Andy Miracle is fast becoming an official SPB correspondent. He beat me to the punch on a review of Roy Loney and the Longshots' new record.
If you don't know Roy Loney, he was a founder of the fabled Flamin Groovies, the mid-60s San Francisco powerpop progenitors. Loney left the group in the early 1970s, before the Groovies released the seminal album "Shake Some Action." His new record features a bevy of Seattle musicians, including Scott McCaughey, Jim and Johnny Sangster, Mark Pickeral, Tad Hutchison, and others.
Here's Andy's review:
Roy Loney and the Longshots’ excellent new album Shake It or Leave It is a party waiting to happen, a trip through rock & roll history and a tragicomic tour de force.
Loney is an ace songwriter and for Shake It or Leave It he and the Longshots, his talented band of Seattle pop/rock luminaries, have crafted a dozen perfect songs full of humor, swagger and keen insight, that range stylistically from the supercharged Chuck Berry riffing of opening track “Baby Du Jour” to the swirling psychedelic shimmer of “Subterranean Waterfalls” a tripped-out ode to the joy of deep, deep massage that sounds like it could have been recorded at Abbey Road Studios sandwiched between session for The Beatles and Pink Floyd.
“The Great Divide” is plaintive, soaring folk-rock replete with chiming, twelve-string guitar and whining organ. Harpsichord and oboe add Baroque touches to the lovely “Hamlet’s Brother, Happy” a comic vignette of Happy, Prince of Denmark. Never heard of him? Well, he liked to keep a low profile.
You can really shake your mop top to “Danger Waves” an infectious Merseybeat number with joyous vocal harmonies that bolster Loney as he struts and boasts of his acts of brash belligerence in the face of danger: “Never been afraid of fire/I can bite down on live wire.” As tough as he may be Loney can’t help but let a woman get the better of him in the effervescent “Miss Val Dupree” which employs that fab Tex-Mex sound The Sir Douglas Quintet concocted shortly after the British invaded Texas back in the mid-Sixties. “Bahdang!”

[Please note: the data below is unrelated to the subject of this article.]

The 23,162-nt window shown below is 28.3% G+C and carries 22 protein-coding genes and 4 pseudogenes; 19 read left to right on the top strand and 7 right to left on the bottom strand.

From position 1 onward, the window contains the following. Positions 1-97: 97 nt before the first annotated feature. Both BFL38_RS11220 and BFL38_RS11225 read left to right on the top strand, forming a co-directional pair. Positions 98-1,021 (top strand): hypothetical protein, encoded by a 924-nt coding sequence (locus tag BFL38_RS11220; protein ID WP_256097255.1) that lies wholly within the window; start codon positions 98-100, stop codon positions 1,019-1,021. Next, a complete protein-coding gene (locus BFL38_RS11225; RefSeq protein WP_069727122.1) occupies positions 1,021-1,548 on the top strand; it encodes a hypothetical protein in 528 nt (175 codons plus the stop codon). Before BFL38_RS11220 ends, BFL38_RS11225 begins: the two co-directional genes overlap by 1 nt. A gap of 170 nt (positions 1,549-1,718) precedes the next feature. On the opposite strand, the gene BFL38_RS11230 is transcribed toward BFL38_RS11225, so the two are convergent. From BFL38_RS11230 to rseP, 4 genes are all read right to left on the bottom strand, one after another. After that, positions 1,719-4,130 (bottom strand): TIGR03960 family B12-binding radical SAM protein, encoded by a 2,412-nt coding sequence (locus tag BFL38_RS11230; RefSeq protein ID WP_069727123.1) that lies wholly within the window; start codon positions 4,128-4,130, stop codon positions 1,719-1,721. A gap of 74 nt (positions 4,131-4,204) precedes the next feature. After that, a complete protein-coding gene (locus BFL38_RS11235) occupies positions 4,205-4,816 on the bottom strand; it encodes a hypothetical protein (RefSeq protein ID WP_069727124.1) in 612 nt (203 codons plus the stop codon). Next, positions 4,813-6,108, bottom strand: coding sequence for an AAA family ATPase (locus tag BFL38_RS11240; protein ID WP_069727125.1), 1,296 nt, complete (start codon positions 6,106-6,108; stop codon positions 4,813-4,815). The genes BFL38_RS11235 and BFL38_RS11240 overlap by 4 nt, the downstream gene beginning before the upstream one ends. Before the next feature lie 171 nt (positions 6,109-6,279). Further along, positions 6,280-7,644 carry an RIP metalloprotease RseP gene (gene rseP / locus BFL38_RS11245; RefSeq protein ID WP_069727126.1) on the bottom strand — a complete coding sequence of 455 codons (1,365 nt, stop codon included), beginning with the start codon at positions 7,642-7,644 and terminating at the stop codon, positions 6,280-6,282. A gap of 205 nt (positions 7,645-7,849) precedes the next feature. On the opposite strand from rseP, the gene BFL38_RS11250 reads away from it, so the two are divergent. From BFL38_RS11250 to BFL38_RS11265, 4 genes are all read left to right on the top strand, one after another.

“Raw Deal” is red-hot rockabilly that self-combusts in a minute nineteen. The song’s title is an apt description of both it’s sound and it’s lyrical content: “Got a raw deal, raw deal baby, baby/Wanna lay right down and bawl baby, baby.” The snotty garage rock of “Don’t Like Nothin’” with its fuzz-toned guitar rave-up courtesy of Radio Birdman’s Deniz Tek sounds like the Yardbirds fronted by Mark Lindsey.
Darker themes underlie the party spirit and raucous humor throughout much of Shake It or Leave It. “Looking for the Body” is a rocking metaphysical murder-mystery and the evocative country & (spaghetti) western number “Big Fat Nada” describes the heady liberation that can be achieved by embracing ones own mortality: “I never felt so free/Can’t believe that this is really me.”
A fitting epilogue to this outstanding album, “Hey Now” is pounding, straight ahead rock & roll with lyrics that describe the singers ascension to “Cloud No. 10” where he finds himself an Irish bar and sends his kudos and love back to the boys in the band. Kudos to Roy Loney and the Longshots, long may they rock.